Liska March

Liska March was a dancer in the Ziegfeld Follies, an actress in motion pictures of the early sound era, and a producer of Broadway plays. March was born in St. Louis, Missouri and played in stock there prior to going to New York, New York. While in New York City Liska appeared in the Follies and also took part in Sunny, a play which featured actress Marilyn Miller.

She came to Hollywood, California to act in films in April 1929. Her first movie appearance was a role in support of Eddie Leonard in the Universal Pictures production, Melody Lane. She was in the cast of Koffer des Herrn O.F..Die (1931), aka The Trunks of Mr. O.F.. She once told a reporter that she never wanted a voice double in her film roles, commenting Wouldn't it be quite annoying if your voice would refuse to renew its contract and you would have to scurry around and find another one like it?

One of a select group of non-performers (or in her case, ex-performers) awarded membership in The Actors Studio,[1] March was an associate producer of two original plays on Broadway during the 1950s. School For Scandal was the third production in a series presented by Terese Hayden. This was an 18th-century comedy which opened in June 1953 at the Theatre de Lys. Patricia Neal starred as Lady Teazle. Liska helped present The Genius and the Goddess, a 1957 Broadway play. Among the actors involved was child star Nancy Kelly. The setting for this one was a St. Louis living room in the years 1921 and 1922.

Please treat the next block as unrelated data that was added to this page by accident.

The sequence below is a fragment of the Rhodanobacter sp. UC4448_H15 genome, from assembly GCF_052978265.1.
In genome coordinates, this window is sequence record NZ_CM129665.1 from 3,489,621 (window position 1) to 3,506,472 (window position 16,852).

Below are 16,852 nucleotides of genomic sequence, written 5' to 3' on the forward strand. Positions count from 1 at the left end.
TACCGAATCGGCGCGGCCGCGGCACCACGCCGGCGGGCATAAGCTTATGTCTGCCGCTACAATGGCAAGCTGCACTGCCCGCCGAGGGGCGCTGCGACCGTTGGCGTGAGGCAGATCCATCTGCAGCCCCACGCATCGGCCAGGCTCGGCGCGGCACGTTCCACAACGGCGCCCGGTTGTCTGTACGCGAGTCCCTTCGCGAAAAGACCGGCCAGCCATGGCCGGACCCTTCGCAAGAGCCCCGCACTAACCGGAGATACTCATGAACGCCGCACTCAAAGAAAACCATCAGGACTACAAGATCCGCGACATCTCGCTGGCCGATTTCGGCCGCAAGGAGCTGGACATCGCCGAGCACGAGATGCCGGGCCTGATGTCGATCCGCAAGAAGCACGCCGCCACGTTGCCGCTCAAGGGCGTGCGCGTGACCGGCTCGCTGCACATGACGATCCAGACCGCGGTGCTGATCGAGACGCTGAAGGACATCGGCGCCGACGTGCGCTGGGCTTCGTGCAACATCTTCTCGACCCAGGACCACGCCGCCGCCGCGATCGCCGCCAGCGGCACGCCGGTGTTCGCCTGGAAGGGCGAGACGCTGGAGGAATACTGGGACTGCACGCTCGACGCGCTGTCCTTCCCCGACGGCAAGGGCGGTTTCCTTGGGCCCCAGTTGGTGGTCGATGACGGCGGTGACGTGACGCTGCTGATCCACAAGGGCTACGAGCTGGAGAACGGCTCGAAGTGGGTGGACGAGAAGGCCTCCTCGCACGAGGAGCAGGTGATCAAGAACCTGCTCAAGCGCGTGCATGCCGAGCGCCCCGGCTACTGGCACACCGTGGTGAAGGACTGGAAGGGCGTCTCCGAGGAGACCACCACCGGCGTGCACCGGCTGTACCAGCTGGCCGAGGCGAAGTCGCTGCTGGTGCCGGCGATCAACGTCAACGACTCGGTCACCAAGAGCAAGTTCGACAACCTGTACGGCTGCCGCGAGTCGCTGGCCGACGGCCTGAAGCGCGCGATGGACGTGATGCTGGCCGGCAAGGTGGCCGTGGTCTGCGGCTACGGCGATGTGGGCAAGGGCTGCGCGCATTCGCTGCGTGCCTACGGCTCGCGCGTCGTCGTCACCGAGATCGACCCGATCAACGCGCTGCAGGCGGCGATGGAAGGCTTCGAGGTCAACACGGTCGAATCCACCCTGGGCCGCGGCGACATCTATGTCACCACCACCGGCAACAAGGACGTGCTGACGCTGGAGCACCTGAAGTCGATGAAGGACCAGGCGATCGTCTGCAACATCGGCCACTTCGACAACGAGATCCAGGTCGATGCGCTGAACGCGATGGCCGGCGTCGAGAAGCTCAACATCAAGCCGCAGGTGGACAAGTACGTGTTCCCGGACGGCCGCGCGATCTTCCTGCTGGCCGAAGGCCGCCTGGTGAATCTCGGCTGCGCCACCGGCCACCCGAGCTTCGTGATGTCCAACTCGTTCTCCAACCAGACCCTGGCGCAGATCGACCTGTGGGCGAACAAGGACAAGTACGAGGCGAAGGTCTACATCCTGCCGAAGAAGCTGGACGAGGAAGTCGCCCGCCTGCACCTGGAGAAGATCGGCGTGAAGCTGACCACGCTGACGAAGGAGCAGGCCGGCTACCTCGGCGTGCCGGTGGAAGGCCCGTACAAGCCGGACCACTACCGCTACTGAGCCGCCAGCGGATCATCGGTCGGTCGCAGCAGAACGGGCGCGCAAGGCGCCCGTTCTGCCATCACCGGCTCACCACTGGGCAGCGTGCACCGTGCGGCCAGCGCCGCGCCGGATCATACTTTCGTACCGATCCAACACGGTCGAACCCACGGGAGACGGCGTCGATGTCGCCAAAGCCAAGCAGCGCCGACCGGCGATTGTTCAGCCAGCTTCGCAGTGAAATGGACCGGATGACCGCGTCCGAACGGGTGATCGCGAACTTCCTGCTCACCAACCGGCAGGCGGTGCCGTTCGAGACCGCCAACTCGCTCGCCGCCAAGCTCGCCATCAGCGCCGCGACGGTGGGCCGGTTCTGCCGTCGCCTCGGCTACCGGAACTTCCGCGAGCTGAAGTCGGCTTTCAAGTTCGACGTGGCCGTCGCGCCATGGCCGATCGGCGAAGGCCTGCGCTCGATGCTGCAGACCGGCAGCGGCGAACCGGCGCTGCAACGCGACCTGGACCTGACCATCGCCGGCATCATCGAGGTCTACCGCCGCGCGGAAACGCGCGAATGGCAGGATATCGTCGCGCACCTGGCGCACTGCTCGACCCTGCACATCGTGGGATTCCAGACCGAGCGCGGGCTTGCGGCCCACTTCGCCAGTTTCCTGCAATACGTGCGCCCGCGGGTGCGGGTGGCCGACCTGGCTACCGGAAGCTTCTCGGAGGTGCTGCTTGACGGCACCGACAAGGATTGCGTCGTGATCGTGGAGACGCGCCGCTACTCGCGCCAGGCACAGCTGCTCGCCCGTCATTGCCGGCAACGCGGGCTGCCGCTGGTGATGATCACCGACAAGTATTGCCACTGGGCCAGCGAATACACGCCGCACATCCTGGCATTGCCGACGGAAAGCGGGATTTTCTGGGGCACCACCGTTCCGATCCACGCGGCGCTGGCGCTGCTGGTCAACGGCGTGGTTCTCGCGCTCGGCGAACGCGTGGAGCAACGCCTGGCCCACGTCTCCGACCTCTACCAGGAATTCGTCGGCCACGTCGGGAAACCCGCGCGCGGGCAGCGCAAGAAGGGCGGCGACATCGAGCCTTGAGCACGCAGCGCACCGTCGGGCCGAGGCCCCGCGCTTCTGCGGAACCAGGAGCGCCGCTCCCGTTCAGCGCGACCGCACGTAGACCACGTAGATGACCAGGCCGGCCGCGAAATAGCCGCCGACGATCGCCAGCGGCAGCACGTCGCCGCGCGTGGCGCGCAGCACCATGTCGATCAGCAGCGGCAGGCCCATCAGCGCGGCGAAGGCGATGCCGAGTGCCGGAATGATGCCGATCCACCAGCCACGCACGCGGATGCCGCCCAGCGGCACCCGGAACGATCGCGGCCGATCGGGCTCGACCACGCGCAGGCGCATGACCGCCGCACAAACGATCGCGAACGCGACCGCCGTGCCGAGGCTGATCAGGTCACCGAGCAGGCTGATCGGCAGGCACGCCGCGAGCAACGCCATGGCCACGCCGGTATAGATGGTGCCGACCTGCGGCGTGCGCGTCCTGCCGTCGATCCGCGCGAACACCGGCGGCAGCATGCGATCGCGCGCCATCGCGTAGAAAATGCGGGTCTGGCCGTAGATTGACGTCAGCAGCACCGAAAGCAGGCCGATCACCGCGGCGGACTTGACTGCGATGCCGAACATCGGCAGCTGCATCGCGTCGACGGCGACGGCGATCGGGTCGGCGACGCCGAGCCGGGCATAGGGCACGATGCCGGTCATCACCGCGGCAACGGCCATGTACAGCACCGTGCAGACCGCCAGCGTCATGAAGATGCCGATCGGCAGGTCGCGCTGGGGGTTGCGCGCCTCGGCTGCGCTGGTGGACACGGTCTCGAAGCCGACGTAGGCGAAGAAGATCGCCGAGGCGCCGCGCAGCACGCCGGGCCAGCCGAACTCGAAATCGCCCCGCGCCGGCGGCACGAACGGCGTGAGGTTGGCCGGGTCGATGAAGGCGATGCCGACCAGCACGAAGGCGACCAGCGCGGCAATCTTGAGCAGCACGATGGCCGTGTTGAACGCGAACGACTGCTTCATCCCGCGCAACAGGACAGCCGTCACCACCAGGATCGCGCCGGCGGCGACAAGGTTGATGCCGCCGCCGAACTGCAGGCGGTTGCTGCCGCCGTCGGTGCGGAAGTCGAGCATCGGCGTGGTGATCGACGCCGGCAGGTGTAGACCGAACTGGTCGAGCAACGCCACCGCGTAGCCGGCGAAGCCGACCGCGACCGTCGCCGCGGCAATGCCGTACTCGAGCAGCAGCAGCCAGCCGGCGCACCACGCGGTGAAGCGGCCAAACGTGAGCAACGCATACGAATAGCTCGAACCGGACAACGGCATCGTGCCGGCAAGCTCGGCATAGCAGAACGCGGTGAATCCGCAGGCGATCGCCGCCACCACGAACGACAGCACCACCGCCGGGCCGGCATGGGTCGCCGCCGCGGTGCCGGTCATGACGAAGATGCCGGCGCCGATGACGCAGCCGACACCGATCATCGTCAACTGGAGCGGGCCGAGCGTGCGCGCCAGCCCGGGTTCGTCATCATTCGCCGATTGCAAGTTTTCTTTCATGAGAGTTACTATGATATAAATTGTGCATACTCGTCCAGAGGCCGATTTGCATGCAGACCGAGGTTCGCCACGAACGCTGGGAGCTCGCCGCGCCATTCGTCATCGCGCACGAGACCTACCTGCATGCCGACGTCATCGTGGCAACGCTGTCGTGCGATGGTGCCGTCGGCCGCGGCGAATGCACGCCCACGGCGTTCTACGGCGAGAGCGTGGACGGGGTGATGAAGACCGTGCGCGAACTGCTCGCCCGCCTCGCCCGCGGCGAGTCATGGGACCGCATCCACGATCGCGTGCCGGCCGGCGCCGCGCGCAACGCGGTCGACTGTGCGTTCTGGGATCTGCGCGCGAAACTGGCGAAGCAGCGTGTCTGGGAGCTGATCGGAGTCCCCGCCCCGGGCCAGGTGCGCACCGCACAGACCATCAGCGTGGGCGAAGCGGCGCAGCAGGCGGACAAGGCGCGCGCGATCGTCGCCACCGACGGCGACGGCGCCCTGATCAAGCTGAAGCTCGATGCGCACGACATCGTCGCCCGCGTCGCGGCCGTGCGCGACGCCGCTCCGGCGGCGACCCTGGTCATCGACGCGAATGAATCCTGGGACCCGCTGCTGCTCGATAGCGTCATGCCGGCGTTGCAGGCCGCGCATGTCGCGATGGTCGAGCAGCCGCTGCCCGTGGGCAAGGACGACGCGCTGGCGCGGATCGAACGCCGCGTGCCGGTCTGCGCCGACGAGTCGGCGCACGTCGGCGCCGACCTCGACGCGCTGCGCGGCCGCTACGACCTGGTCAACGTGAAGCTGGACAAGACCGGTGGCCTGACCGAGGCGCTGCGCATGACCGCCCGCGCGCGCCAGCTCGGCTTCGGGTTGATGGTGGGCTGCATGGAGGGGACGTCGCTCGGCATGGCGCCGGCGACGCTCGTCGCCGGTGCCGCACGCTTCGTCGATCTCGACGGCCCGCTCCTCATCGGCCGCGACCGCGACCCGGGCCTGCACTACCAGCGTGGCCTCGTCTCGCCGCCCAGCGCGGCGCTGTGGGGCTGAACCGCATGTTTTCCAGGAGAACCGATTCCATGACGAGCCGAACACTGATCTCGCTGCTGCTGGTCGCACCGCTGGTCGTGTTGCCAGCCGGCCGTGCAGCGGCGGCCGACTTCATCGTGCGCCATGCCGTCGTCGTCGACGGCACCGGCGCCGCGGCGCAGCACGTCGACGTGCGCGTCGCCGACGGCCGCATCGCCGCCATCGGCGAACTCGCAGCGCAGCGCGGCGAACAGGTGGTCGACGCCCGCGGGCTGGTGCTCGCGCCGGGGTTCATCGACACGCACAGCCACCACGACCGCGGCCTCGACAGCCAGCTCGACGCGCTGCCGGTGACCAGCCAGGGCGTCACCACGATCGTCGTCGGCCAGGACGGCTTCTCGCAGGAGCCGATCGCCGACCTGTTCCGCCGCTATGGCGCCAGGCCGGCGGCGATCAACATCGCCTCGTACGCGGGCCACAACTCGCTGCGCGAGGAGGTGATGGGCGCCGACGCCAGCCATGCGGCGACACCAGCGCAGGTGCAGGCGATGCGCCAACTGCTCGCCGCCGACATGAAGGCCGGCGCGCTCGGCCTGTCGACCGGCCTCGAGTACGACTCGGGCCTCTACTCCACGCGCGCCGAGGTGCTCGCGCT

Miss March played a Sister of Mercy in The Ballad of Joe Hill (1971). She was among those who presented the movie at the Cannes Film Festival.

Liska March died in 2003. She was 97.

Selected filmography


  1. Garfield, David (1980). "Strasberg Takes Over: 1951-1955". A Player's Place: The Story of The Actors Studio. New York: MacMillan Publishing Co., Inc. p. 93. ISBN 0-02-542650-8. Various directors and playwrights, including Frank Corsaro, Martin Fried, Jack Garfein, Michal V. Gazzo, Charles Gordone, Israel Horovitz, Arthur Penn, Eleanor Perry, Frank Perry, Sidney Pollack, Mark Rydell, Alan Schneider, and John Stix, have also been granted membership on the basis of their contributions to the life and work of The Actors Studio, as have certain other non-performers, such as Liska March and Carl Schaeffer.


External links

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